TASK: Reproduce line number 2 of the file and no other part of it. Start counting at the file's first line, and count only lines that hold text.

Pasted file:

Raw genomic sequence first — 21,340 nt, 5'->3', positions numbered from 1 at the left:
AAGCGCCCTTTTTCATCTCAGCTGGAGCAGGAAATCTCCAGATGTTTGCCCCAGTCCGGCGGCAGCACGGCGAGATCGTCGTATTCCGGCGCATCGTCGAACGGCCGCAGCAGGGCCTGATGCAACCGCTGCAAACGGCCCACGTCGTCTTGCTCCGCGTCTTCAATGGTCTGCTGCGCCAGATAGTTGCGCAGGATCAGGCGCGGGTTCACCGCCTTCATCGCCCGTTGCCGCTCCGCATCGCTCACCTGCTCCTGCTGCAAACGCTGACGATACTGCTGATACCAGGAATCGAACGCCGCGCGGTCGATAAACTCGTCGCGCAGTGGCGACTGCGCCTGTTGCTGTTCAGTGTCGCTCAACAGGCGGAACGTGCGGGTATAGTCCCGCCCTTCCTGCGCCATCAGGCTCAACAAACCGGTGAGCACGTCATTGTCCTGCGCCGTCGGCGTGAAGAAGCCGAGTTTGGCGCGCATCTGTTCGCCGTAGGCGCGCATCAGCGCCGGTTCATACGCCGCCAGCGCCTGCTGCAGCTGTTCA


AAGCGCCCTTTTTCATCTCAGCTGGAGCAGGAAATCTCCAGATGTTTGCCCCAGTCCGGCGGCAGCACGGCGAGATCGTCGTATTCCGGCGCATCGTCGAACGGCCGCAGCAGGGCCTGATGCAACCGCTGCAAACGGCCCACGTCGTCTTGCTCCGCGTCTTCAATGGTCTGCTGCGCCAGATAGTTGCGCAGGATCAGGCGCGGGTTCACCGCCTTCATCGCCCGTTGCCGCTCCGCATCGCTCACCTGCTCCTGCTGCAAACGCTGACGATACTGCTGATACCAGGAATCGAACGCCGCGCGGTCGATAAACTCGTCGCGCAGTGGCGACTGCGCCTGTTGCTGTTCAGTGTCGCTCAACAGGCGGAACGTGCGGGTATAGTCCCGCCCTTCCTGCGCCATCAGGCTCAACAAACCGGTGAGCACGTCATTGTCCTGCGCCGTCGGCGTGAAGAAGCCGAGTTTGGCGCGCATCTGTTCGCCGTAGGCGCGCATCAGCGCCGGTTCATACGCCGCCAGCGCCTGCTGCAGCTGTTCA